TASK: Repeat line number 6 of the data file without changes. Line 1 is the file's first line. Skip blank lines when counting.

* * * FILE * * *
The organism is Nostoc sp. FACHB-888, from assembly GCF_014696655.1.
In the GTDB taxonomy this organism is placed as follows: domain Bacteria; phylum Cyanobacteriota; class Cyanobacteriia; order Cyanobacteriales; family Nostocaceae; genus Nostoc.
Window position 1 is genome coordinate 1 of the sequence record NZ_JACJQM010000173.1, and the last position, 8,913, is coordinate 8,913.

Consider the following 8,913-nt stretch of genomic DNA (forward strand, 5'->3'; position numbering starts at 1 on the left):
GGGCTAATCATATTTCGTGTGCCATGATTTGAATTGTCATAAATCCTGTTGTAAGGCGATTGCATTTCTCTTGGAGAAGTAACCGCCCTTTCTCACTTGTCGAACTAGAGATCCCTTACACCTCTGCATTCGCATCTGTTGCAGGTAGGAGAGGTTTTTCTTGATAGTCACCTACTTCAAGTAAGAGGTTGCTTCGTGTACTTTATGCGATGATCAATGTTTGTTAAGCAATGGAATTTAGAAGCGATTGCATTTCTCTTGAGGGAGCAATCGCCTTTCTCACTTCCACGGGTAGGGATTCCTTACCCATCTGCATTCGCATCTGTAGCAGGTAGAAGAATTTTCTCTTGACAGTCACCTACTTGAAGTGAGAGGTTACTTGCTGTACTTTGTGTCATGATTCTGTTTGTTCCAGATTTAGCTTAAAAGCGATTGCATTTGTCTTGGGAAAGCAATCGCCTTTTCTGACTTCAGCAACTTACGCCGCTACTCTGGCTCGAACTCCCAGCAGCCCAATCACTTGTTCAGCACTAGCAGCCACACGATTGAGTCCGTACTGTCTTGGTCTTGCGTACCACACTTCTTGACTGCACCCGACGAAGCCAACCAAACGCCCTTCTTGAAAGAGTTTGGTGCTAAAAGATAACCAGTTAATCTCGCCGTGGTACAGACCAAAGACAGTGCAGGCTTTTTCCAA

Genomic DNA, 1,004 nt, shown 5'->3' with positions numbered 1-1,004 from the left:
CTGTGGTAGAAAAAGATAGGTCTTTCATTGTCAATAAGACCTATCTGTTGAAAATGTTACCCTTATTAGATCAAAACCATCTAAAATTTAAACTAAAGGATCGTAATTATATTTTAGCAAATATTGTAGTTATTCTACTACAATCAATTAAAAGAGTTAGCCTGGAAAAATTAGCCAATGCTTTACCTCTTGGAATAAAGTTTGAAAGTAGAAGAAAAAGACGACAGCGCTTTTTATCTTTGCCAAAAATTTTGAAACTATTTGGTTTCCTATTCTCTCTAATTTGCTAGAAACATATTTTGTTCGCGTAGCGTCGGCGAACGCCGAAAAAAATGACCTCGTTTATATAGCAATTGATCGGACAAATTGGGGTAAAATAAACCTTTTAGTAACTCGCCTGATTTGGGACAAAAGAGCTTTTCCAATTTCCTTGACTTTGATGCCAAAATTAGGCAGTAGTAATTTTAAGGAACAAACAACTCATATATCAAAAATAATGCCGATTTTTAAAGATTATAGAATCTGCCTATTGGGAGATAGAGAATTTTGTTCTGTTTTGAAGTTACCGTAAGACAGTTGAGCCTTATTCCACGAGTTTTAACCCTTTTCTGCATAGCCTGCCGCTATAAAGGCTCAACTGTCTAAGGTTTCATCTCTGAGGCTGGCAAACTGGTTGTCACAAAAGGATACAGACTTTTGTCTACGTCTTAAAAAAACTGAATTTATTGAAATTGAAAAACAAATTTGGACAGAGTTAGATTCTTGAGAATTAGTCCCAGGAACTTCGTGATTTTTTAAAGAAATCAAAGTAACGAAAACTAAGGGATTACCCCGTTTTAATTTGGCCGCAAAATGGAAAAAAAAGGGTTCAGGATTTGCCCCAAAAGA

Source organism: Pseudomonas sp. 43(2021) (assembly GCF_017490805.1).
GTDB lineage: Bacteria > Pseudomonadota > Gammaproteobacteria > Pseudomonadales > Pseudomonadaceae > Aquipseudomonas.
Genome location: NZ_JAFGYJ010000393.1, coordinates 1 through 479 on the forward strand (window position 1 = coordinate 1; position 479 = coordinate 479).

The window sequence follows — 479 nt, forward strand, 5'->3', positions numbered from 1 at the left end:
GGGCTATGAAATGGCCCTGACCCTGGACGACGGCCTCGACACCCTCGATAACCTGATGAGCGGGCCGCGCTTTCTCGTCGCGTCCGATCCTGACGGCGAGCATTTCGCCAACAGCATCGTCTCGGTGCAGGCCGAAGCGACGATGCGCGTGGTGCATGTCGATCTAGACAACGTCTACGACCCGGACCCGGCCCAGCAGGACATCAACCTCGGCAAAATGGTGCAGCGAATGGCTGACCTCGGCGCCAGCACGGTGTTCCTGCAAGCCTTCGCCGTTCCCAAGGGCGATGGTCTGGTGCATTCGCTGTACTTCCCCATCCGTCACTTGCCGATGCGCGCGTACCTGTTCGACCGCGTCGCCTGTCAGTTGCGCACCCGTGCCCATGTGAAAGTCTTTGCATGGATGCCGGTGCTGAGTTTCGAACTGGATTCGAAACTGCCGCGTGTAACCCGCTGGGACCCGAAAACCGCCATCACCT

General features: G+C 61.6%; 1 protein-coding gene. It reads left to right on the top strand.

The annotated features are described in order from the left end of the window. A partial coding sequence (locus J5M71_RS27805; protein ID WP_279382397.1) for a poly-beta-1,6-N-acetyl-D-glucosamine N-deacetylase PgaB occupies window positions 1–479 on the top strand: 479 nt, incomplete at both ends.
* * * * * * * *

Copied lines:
Genomic DNA, 1,004 nt, shown 5'->3' with positions numbered 1-1,004 from the left: